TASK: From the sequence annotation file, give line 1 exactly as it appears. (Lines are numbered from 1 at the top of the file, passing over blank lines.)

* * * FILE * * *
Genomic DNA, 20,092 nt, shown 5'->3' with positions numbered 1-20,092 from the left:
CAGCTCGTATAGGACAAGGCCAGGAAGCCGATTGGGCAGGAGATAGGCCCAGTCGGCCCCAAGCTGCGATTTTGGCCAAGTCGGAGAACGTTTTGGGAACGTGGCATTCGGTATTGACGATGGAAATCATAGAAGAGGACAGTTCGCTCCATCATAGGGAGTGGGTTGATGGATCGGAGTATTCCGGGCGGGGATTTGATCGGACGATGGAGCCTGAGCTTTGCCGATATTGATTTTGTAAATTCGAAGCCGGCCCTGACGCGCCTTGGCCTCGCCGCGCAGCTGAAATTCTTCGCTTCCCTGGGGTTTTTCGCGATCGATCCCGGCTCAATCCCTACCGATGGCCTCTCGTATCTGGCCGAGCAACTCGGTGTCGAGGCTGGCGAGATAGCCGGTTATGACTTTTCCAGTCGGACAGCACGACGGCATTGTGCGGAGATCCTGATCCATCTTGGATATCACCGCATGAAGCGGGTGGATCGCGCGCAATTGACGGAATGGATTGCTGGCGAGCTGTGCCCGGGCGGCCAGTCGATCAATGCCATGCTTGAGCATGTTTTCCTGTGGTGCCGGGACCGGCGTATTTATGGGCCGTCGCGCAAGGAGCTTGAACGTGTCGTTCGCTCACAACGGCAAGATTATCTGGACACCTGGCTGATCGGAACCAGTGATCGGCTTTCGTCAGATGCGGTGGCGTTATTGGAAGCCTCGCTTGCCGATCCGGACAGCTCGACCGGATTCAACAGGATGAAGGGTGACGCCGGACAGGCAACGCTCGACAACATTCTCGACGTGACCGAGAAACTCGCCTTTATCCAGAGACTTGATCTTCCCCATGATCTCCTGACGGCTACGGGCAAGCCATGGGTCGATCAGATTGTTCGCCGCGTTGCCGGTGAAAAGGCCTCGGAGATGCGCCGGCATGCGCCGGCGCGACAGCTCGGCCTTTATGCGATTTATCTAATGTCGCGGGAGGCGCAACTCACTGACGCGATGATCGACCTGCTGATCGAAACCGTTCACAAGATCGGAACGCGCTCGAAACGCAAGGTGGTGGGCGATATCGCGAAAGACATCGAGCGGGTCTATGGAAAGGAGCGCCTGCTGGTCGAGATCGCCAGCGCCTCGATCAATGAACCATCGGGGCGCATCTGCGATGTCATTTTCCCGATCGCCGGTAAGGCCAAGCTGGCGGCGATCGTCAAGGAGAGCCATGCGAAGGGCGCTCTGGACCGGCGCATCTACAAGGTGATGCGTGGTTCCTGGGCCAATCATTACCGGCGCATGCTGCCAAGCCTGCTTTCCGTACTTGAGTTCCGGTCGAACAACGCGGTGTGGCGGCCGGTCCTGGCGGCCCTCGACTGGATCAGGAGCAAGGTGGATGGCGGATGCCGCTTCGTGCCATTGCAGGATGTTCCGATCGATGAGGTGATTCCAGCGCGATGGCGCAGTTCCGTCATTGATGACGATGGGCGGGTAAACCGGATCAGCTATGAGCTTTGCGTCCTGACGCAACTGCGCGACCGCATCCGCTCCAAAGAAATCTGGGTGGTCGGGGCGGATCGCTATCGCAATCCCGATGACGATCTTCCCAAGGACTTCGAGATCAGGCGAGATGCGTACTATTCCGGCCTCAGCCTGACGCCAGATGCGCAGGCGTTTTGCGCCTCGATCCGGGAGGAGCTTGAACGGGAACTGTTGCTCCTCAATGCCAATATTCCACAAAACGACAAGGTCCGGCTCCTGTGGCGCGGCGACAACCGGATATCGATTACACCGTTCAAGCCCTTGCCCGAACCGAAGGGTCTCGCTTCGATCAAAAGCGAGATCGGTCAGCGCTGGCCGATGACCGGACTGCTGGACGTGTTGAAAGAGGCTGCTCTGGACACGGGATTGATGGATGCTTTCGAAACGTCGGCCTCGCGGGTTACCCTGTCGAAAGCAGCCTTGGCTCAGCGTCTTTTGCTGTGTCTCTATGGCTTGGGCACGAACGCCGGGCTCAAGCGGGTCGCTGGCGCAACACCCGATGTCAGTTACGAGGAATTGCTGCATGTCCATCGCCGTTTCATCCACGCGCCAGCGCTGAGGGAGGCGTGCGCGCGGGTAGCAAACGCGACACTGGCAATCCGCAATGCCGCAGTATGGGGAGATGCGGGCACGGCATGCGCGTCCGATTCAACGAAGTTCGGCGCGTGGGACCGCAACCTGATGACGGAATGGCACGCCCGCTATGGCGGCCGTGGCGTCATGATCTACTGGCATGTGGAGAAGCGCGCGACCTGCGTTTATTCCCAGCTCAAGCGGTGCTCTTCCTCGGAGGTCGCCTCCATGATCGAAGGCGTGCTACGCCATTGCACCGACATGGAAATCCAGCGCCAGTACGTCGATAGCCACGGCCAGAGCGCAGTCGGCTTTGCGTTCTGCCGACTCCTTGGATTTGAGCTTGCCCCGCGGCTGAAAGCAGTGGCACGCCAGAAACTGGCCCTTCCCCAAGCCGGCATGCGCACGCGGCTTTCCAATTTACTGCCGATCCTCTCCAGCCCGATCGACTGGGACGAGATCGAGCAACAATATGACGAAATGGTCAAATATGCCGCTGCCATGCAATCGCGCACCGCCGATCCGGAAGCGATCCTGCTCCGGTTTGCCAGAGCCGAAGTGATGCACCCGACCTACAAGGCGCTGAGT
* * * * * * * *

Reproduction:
Genomic DNA, 20,092 nt, shown 5'->3' with positions numbered 1-20,092 from the left: